General Affidavit, Nellie Allen & Sallie Latimore, 8 August 1898
54 years old and 50 years old, respectively; [both] residence, Newport News, Warwick County, Va.; post-office address, Newport News … they were present and saw Rev. Wm. Thornton marry Hiram Yerby to Charlotte Yerby (whose name till then was Charlotte Grimes) at Old Point, Va. in the latter part of the year 1862that from that time till he the said Hiram Yerby died, June 22nd 1895, they lived together as husband it at times said wife; and that said Charlotte Yerby has not remarried but still remains the widow of the said Hiram Yerby; that neither the said Hirma Yerby nor the said Charlotte Yerby was every married before; that this was their first and only marriage; that all the property possessed by the said charlote Yerby is a few scanty pieces of furniture and some clothes, bedding and a bedstead; that she supports herself by washing and ironing when able to do so and picking up lumps of coal and bits of wood about the street and chips and shavings around buildings in process creation; that they were formally acquainted with the said Hiram Yerby and Charlotte Yerby before either married each other.”


General Affidavit, Sallie Latimore, 30 March 1899
55 years old; residence, Newport News, Warwick County, Va.; post-office address, Newport News … “I was a near neighbor of Mr. Hiram Yerby and his wife Charlotte and know that he died June 22nd 1895 in Newport News, Virginia, and a day or two afterwards was buried. I became acquainted with them before their marriage which took place at Old Point, the ceremony being performed by Rev. Wm Thornton at which said ceremony I was present. This marriage was celebrated in December 1862. There is no record I believe of this marriage because at that time because the clerk’s office and the courthouse had been burnt and most if not all of the churches also.  Mrs. Charlotte Yerby supports herself by washing and ironing when able to do so and picking up cinders and coal on the streets and other places to make fire. She is in poor circumstances. She has no homestead, no property except the clothes she wears and some inferior bed clothes.”
[Note: Nellie Allen, 52 years old; resident, Warwick County, Virginia and Sallie Latimore gave identical statements on this date — Leslie]


General Affidavit, Charlotte Yerby, 30 March 1899
56 years old; residence, Newport News, Warwick County, Virginia … “I was married to Hiram Yerby by Rev. Wm. Thornton at Old Point, Virginia, in December 1862; we lived together as husband and wife till the death of my said husband which hapened in June 22nd 1895 at Newport News, Va. I have no property of any kind beyond my bed clothes, wearing aparel and a few scanty pieces of house furniture, no income, no bonds, no stocks; by washing and ironing & picking up coal and cinders from the various ash piles and streets in town I make my living and am often too sick to do that.”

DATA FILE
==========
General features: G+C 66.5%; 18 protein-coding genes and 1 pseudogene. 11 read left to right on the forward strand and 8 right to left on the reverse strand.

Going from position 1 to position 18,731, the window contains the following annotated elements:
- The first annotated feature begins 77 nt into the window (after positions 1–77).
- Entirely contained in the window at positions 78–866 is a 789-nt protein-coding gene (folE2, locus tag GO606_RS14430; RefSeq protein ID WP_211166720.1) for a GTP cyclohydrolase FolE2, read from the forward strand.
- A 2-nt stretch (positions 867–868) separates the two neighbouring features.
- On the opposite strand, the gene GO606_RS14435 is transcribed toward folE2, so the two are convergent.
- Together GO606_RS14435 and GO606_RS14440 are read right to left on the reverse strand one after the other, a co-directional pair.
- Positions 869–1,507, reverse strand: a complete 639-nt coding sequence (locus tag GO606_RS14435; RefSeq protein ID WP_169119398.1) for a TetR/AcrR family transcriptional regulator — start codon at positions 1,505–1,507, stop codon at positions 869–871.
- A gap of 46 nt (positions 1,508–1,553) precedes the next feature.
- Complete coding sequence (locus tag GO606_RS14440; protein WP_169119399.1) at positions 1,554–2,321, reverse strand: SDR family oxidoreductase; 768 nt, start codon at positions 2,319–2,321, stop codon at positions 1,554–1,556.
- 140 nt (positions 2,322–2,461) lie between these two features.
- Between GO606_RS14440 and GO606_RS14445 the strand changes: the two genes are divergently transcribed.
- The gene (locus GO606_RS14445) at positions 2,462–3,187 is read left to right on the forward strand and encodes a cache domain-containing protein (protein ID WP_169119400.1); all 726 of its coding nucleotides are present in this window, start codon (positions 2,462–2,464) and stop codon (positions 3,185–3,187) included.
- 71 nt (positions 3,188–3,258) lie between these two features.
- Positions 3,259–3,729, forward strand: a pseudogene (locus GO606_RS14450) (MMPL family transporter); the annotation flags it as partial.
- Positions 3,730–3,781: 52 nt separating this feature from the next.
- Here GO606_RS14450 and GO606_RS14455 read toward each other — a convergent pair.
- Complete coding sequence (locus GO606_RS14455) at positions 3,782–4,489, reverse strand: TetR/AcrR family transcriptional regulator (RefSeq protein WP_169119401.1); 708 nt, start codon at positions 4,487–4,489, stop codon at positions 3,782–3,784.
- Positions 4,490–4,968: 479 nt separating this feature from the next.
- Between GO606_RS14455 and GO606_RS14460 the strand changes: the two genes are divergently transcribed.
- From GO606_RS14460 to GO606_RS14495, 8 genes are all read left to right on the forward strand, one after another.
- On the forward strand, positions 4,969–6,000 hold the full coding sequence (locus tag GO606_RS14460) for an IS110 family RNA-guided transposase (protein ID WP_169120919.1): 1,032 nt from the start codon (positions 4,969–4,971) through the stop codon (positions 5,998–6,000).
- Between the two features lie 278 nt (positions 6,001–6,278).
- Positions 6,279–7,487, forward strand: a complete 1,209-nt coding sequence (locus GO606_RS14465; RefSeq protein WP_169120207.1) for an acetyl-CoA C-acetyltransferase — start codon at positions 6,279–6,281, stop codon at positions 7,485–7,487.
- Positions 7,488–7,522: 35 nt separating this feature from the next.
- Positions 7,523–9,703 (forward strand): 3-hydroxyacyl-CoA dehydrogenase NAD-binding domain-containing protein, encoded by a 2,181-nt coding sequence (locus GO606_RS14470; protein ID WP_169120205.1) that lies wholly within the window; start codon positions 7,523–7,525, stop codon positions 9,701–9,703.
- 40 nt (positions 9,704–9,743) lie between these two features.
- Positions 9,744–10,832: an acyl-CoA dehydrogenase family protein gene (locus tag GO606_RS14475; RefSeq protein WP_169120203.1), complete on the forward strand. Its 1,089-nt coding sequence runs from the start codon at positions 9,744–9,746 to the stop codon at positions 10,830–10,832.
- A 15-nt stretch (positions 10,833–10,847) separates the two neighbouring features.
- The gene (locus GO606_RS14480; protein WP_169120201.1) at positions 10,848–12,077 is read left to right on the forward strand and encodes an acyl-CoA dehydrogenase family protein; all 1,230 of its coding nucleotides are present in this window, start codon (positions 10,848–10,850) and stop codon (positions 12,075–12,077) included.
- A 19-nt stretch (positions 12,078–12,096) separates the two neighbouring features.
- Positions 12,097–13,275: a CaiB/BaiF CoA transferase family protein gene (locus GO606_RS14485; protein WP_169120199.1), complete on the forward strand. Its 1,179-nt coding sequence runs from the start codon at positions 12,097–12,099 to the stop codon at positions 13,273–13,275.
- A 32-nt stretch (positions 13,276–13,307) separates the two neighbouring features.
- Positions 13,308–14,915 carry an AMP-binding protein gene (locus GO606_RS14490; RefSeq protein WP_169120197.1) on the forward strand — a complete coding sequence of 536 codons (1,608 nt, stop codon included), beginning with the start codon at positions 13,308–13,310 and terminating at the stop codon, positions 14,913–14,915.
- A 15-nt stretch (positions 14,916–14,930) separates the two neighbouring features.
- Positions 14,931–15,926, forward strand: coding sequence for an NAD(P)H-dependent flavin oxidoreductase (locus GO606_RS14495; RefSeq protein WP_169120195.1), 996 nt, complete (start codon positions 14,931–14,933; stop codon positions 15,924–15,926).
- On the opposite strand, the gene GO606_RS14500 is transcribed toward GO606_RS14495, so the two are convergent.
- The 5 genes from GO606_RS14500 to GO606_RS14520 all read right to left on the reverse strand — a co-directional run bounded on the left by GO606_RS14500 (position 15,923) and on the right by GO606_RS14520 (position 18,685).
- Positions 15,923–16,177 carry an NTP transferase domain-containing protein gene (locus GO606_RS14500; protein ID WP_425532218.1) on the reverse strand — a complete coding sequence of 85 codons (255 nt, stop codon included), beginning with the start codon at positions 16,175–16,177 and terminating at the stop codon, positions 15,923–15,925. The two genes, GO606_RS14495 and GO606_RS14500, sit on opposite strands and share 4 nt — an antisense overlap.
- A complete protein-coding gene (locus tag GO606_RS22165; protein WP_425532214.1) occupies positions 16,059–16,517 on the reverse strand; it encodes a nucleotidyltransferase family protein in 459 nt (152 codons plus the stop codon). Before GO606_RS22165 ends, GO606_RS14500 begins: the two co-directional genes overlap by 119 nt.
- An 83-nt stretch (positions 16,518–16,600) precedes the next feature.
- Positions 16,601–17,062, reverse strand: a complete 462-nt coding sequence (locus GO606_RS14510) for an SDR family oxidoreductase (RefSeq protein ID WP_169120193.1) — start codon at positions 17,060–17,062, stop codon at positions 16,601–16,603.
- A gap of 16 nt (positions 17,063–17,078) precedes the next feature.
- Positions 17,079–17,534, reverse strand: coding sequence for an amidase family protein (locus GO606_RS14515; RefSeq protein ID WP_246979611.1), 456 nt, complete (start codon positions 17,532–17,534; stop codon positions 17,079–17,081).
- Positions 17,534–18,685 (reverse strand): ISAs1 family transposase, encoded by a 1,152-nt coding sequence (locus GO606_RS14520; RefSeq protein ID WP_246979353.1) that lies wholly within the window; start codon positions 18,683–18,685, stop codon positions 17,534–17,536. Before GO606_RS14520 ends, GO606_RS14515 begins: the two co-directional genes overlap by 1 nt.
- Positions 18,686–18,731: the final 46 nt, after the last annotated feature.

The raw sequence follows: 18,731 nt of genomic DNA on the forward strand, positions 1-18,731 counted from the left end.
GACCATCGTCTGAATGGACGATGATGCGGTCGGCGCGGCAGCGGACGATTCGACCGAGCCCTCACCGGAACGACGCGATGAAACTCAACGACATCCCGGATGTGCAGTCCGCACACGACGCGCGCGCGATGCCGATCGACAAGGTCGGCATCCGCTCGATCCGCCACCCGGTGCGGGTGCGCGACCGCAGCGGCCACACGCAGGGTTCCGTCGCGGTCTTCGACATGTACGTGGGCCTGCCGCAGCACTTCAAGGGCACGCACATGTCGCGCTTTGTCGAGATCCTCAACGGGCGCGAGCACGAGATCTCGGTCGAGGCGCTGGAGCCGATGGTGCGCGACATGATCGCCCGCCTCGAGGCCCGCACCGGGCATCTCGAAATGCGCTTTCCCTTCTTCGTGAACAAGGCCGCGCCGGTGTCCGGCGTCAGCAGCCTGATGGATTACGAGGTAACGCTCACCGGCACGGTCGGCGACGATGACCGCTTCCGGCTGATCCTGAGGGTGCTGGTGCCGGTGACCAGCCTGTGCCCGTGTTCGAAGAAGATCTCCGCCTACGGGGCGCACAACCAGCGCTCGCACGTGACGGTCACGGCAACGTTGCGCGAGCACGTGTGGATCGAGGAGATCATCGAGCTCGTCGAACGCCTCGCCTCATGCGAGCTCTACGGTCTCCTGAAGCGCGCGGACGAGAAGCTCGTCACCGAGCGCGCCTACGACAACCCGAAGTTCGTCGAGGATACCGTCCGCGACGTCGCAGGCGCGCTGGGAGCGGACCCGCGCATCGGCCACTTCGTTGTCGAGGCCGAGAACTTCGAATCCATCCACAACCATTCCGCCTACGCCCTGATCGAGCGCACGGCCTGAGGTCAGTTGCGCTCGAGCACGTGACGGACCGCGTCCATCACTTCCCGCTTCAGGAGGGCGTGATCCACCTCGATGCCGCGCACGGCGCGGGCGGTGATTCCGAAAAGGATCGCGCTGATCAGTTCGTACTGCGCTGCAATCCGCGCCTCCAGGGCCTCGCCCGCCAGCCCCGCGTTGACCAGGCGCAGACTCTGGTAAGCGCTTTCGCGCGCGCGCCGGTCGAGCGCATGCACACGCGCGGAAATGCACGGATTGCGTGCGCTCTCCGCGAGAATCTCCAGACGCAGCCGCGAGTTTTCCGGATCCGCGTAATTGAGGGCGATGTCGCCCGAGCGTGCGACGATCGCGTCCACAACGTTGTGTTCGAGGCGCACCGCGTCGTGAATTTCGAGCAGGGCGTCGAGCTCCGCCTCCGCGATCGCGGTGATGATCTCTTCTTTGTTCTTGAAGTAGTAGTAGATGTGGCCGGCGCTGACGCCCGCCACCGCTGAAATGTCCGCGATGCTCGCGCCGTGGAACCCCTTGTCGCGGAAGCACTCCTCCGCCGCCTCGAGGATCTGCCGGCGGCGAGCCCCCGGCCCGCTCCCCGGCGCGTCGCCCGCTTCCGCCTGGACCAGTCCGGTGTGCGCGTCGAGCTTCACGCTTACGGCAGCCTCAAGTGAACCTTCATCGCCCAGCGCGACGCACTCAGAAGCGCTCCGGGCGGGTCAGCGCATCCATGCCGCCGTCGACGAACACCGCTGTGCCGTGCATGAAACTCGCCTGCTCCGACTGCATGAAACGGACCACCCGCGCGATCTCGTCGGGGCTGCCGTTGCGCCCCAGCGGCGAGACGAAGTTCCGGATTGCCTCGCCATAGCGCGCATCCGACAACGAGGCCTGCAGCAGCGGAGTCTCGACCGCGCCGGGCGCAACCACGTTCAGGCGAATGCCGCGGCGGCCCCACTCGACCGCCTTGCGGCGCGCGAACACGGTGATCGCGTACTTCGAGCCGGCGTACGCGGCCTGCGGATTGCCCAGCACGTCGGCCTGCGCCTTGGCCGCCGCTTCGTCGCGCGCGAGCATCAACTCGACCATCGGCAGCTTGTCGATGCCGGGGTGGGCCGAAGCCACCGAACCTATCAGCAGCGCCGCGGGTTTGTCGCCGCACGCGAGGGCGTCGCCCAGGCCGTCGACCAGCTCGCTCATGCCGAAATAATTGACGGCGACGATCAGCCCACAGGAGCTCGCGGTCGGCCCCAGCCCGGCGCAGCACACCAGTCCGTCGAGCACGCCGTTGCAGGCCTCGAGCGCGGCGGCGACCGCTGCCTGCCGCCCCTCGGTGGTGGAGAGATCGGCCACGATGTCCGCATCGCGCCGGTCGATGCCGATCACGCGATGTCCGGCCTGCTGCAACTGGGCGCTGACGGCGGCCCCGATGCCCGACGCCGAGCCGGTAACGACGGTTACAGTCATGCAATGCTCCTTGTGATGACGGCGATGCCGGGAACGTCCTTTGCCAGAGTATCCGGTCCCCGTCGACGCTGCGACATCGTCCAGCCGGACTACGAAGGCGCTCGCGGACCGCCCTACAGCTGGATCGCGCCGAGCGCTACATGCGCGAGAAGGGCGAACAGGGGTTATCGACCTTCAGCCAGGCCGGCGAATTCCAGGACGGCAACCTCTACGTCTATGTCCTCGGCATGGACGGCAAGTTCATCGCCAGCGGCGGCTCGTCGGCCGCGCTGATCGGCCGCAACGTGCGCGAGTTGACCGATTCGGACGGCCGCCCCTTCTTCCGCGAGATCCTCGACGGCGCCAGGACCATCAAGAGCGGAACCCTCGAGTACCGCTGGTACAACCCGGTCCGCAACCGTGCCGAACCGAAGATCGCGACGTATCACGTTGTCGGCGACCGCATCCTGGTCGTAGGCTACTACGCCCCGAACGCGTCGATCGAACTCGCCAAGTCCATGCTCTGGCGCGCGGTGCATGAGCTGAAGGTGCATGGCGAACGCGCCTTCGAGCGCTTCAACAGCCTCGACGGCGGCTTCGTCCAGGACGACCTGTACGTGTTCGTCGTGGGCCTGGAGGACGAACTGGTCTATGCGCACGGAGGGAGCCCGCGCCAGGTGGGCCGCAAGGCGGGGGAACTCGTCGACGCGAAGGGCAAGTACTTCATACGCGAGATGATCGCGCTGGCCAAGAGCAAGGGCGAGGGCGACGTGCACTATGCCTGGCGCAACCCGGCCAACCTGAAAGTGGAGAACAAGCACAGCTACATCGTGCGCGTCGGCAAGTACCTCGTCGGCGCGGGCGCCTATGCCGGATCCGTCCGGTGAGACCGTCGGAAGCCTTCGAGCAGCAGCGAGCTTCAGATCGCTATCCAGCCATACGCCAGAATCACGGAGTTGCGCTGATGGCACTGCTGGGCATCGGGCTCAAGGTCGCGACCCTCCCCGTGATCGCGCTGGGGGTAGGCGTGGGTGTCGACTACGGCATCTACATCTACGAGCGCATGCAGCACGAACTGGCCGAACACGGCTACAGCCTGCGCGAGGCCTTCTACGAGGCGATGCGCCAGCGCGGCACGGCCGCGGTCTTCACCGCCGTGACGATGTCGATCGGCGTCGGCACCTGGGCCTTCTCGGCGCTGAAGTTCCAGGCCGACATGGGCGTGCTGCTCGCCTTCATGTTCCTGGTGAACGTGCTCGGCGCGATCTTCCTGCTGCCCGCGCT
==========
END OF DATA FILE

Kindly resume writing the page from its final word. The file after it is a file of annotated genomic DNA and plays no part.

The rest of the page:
General Affidavit, William Thornton, 8 April 1899
75 years old; residence, Phoebus, Elizabeth City County, Virginia … “I William Thornton do certify that I know Hiram Yerby and Charlotte Yerby. I married them in December 1862 at Old Point, Virginia. There were no public or private records kept at that time and I being a minister of the gospel married them according to the laws of VIrginia. Everything were disapeared [sic] by the war.”


Sworn Statement, Gabriel Golden, 23 August 1900
68 years old; post-office address Hampton, Virginia … “Hiram Yerby and I were woodchoppers together two years before the War of the Rebellion; my master hired him two years before the said War; I was acquainted with him, Hiram Yerby, three or four years before the said War: we came here together; he joined the Army, I did not; when he came out of the War he farmed a little; he was a sober, peaceable man of good habit and that the injury to his right side was not caused by vicious habits; yes, from my first acquaintance with him about three or four years before the War of the Rebellion, I can say with truth that he was a sober, peaceable man of good habits; yes, a better man never lived; he was sober, peaceable and upright to the time of his death; by the injury to his right side he was disabled to perform manual labor from July 29th 1890, to the time of his death, June 22nd 1895; he could do little or nothing and was almost if not entirely supported by his friends and neighbors; and after lingering a long time and suffering terribly, he died.”


Sworn Statement, Charles Henderson, 23 August 1900
60 years old; post-office address, Hampton, Virginia … “we were fellow servants and slaves on the same plantation … during all that time I can say he was a sober, peaceable man of good habits; the injury to his right side was not caused by his vicious habits; and by this injury he was disabled to perform manual labor from July 29th 1890 to the time of his death, June 22, 1895; he could do nothing by way of support, and but for the goodness of his friends he would have died in the Poor House.”


General Affidavit, J.J. Booker, 14 January 1901
40 years old; resident, Newport News, Warwick County, Virginia …”For a period of 18 years previous to the death of Hiram Yerby I was acquainted with him he having been a member at same order of Galilian [sic] Fishermen with me. From Feby 1890 till his death June 22nd 1895 he suffered with rheumatism and was not able to make support for his family or himself…. and very frequently the lodge to which he belonged gave him the means to buy food for his wife and to pay his rent. I say the lodge gave him the money to pay his rent and support his wife and they never would have done it if he but for this disease could have done it himself.”